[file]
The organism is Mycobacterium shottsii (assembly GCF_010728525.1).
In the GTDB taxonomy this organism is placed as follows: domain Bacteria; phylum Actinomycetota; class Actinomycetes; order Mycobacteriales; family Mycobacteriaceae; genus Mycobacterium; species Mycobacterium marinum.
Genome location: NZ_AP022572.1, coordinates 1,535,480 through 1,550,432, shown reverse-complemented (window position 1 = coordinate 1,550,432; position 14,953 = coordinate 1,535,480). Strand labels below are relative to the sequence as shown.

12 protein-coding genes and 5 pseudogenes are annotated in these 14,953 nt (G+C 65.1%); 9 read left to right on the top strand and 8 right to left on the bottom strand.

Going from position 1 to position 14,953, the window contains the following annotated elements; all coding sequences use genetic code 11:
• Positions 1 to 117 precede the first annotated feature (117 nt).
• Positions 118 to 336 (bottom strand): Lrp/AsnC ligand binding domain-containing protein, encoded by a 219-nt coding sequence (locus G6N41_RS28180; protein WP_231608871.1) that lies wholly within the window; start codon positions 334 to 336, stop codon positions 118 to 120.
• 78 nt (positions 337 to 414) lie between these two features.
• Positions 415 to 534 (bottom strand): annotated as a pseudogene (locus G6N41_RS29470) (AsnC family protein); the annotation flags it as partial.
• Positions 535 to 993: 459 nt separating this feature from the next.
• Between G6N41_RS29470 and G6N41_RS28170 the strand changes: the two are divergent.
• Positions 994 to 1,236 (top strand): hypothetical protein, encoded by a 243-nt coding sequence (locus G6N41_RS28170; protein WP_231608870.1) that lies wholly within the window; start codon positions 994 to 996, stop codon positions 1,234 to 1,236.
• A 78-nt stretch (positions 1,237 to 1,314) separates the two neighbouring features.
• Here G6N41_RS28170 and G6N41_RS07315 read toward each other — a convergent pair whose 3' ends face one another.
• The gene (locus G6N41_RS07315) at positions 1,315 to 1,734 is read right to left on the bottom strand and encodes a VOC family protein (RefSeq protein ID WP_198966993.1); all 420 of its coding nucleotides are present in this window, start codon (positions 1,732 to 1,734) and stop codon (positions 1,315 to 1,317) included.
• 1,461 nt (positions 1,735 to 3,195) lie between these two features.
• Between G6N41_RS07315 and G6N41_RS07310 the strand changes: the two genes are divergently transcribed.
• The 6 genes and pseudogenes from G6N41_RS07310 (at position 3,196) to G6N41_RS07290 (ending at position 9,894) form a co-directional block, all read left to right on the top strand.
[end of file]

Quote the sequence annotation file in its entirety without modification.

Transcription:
The organism is Mycobacterium shottsii (assembly GCF_010728525.1).
In the GTDB taxonomy this organism is placed as follows: domain Bacteria; phylum Actinomycetota; class Actinomycetes; order Mycobacteriales; family Mycobacteriaceae; genus Mycobacterium; species Mycobacterium marinum.
Genome location: NZ_AP022572.1, coordinates 1,535,480 through 1,550,432, shown reverse-complemented (window position 1 = coordinate 1,550,432; position 14,953 = coordinate 1,535,480). Strand labels below are relative to the sequence as shown.

12 protein-coding genes and 5 pseudogenes are annotated in these 14,953 nt (G+C 65.1%); 9 read left to right on the top strand and 8 right to left on the bottom strand.

Going from position 1 to position 14,953, the window contains the following annotated elements; all coding sequences use genetic code 11:
• Positions 1 to 117 precede the first annotated feature (117 nt).
• Positions 118 to 336 (bottom strand): Lrp/AsnC ligand binding domain-containing protein, encoded by a 219-nt coding sequence (locus G6N41_RS28180; protein WP_231608871.1) that lies wholly within the window; start codon positions 334 to 336, stop codon positions 118 to 120.
• 78 nt (positions 337 to 414) lie between these two features.
• Positions 415 to 534 (bottom strand): annotated as a pseudogene (locus G6N41_RS29470) (AsnC family protein); the annotation flags it as partial.
• Positions 535 to 993: 459 nt separating this feature from the next.
• Between G6N41_RS29470 and G6N41_RS28170 the strand changes: the two are divergent.
• Positions 994 to 1,236 (top strand): hypothetical protein, encoded by a 243-nt coding sequence (locus G6N41_RS28170; protein WP_231608870.1) that lies wholly within the window; start codon positions 994 to 996, stop codon positions 1,234 to 1,236.
• A 78-nt stretch (positions 1,237 to 1,314) separates the two neighbouring features.
• Here G6N41_RS28170 and G6N41_RS07315 read toward each other — a convergent pair whose 3' ends face one another.
• The gene (locus G6N41_RS07315) at positions 1,315 to 1,734 is read right to left on the bottom strand and encodes a VOC family protein (RefSeq protein ID WP_198966993.1); all 420 of its coding nucleotides are present in this window, start codon (positions 1,732 to 1,734) and stop codon (positions 1,315 to 1,317) included.
• 1,461 nt (positions 1,735 to 3,195) lie between these two features.
• Between G6N41_RS07315 and G6N41_RS07310 the strand changes: the two genes are divergently transcribed.
• The 6 genes and pseudogenes from G6N41_RS07310 (at position 3,196) to G6N41_RS07290 (ending at position 9,894) form a co-directional block, all read left to right on the top strand.